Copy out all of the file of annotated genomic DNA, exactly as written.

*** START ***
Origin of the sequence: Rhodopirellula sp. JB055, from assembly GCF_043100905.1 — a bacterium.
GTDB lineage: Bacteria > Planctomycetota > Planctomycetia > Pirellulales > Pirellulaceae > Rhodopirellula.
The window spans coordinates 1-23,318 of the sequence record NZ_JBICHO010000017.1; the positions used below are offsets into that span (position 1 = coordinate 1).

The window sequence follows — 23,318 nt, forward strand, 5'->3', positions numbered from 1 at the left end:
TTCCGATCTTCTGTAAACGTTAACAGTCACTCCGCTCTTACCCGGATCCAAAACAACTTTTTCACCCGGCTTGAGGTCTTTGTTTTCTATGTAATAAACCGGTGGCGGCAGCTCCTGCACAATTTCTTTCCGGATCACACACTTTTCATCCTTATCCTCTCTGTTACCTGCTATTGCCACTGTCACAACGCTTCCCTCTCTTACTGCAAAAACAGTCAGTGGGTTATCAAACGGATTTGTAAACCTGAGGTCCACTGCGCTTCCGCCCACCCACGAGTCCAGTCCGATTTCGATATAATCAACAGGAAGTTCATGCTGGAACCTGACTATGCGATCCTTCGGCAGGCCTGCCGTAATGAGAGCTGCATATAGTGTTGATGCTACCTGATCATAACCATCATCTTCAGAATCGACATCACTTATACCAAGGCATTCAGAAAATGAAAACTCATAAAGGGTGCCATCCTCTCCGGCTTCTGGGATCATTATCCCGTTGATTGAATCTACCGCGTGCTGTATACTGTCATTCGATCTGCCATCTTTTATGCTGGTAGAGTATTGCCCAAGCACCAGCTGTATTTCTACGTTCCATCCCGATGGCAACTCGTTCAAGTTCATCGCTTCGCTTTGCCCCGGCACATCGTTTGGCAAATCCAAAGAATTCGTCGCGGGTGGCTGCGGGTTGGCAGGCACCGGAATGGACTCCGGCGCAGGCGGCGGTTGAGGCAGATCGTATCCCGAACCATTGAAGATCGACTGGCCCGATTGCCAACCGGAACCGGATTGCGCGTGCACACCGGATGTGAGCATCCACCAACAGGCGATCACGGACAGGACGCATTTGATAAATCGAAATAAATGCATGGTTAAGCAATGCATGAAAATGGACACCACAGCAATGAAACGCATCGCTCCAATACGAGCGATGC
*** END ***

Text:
Origin of the sequence: Rhodopirellula sp. JB055, from assembly GCF_043100905.1 — a bacterium.
GTDB lineage: Bacteria > Planctomycetota > Planctomycetia > Pirellulales > Pirellulaceae > Rhodopirellula.
The window spans coordinates 1-23,318 of the sequence record NZ_JBICHO010000017.1; the positions used below are offsets into that span (position 1 = coordinate 1).

The window sequence follows — 23,318 nt, forward strand, 5'->3', positions numbered from 1 at the left end:
TTCCGATCTTCTGTAAACGTTAACAGTCACTCCGCTCTTACCCGGATCCAAAACAACTTTTTCACCCGGCTTGAGGTCTTTGTTTTCTATGTAATAAACCGGTGGCGGCAGCTCCTGCACAATTTCTTTCCGGATCACACACTTTTCATCCTTATCCTCTCTGTTACCTGCTATTGCCACTGTCACAACGCTTCCCTCTCTTACTGCAAAAACAGTCAGTGGGTTATCAAACGGATTTGTAAACCTGAGGTCCACTGCGCTTCCGCCCACCCACGAGTCCAGTCCGATTTCGATATAATCAACAGGAAGTTCATGCTGGAACCTGACTATGCGATCCTTCGGCAGGCCTGCCGTAATGAGAGCTGCATATAGTGTTGATGCTACCTGATCATAACCATCATCTTCAGAATCGACATCACTTATACCAAGGCATTCAGAAAATGAAAACTCATAAAGGGTGCCATCCTCTCCGGCTTCTGGGATCATTATCCCGTTGATTGAATCTACCGCGTGCTGTATACTGTCATTCGATCTGCCATCTTTTATGCTGGTAGAGTATTGCCCAAGCACCAGCTGTATTTCTACGTTCCATCCCGATGGCAACTCGTTCAAGTTCATCGCTTCGCTTTGCCCCGGCACATCGTTTGGCAAATCCAAAGAATTCGTCGCGGGTGGCTGCGGGTTGGCAGGCACCGGAATGGACTCCGGCGCAGGCGGCGGTTGAGGCAGATCGTATCCCGAACCATTGAAGATCGACTGGCCCGATTGCCAACCGGAACCGGATTGCGCGTGCACACCGGATGTGAGCATCCACCAACAGGCGATCACGGACAGGACGCATTTGATAAATCGAAATAAATGCATGGTTAAGCAATGCATGAAAATGGACACCACAGCAATGAAACGCATCGCTCCAATACGAGCGATGC